Challenges mount for young people

People in Northern Ontario are too familiar with some of the biggest challenges faced by young people, especially when they relate to employment.  For many of our children this search will take them to urban centres.  In many instances they will have left for post-secondary education before seeking work.  This pattern is in no way new, but there are new wrinkles that are making it harder for young people right across Canada that need to be addressed.

The path to a better job usually runs through post-secondary education.  Although there are no guarantees and always exceptions to the rule, university and college graduates tend to get the better jobs making education something of a calculated risk. With the ballooning of student debt and tuition fees expected to climb considerably in the next few years it seems like more of a gamble than it has historically been. 

 According to a report from the Canadian Centre for Policy Alternatives tuition fees are projected to increase by 13% over the next 4 years after increasing at three times the rate of inflation for the past two decades.  The fact that student debt will increase is problem enough, but the government’s ineffective response to that and persistent youth unemployment that makes debt so difficult to overcome is worrisome.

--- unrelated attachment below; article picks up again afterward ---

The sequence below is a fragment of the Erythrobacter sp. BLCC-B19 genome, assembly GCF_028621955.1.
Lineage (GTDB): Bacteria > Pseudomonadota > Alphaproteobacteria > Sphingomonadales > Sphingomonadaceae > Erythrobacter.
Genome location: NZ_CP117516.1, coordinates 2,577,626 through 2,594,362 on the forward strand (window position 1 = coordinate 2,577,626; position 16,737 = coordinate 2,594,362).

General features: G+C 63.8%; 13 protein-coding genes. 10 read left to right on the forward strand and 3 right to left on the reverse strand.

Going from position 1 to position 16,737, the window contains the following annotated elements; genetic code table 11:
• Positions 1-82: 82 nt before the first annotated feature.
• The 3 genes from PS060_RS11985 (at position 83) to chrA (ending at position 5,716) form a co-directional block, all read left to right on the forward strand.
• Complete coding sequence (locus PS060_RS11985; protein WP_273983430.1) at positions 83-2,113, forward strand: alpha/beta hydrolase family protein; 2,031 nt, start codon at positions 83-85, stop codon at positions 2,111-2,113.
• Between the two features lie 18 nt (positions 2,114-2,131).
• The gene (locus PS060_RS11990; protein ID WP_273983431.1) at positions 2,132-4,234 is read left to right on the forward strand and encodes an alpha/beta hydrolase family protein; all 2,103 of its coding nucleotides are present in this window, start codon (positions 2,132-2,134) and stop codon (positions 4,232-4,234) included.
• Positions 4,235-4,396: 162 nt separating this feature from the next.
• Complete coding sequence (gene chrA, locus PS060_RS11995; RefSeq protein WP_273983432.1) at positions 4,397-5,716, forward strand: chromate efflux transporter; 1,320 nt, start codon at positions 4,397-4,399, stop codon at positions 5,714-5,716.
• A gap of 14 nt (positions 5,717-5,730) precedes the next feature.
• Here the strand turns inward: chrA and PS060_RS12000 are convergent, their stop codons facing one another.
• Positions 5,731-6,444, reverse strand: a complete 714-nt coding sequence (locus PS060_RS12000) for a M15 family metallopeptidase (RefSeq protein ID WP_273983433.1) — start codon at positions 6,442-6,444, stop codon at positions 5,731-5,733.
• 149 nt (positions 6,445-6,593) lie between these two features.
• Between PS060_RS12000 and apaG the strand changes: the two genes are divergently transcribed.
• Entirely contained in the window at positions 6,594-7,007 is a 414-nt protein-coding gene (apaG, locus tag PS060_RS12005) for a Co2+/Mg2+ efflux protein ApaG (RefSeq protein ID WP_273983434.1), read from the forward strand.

What is needed is a plan for action from the federal government and their provincial partners that will address the problems of rising tuition and runaway student debt.  Despite repeated calls from New Democrats, the Minister for Economic and Social Development has been silent on the issue and without federal leadership the provinces are stuck in one gear – raising tuition rates.  

It would seem that it is something that no one wants to admit.  If post-secondary  education becomes so exclusive that only better-off Canadians can afford it we are setting our economy up for a shock and ensuring that class divisions become all the more difficult to break down.  In addition to that it will only make youth unemployment problems worse.

Currently youth unemployment figures are running double the national average.  Here in Ontario, only one in two young people have a paying job.  This is becoming a persistent problem that requires creative thinking as well as specific policies and programs.

New Democrats are proposing a new tax incentive to benefit young people and the businesses that hire them.   It is designed to encourage businesses to create new jobs for youth while helping them with the cost of training.  Under the proposal, businesses would be eligible for up to $1,000 just for hiring a young employee and also for matching funds to train the employee.  The tax credit would also be targeted to address regional employment inequality by doubling it in parts of the country where youth unemployment is highest.  In an every-penny-counts world, measures like this might make the difference for young people who are held back most by opportunity.

It is clear that there is work to do to help our young people who are facing tough challenges.   We need to ensure our colleges and universities remain accessible to all Canadians, regardless of their economic circumstances and that there are jobs for young graduates to go into.  We cannot put them behind the eight ball now and then ask them to take care of the country later on.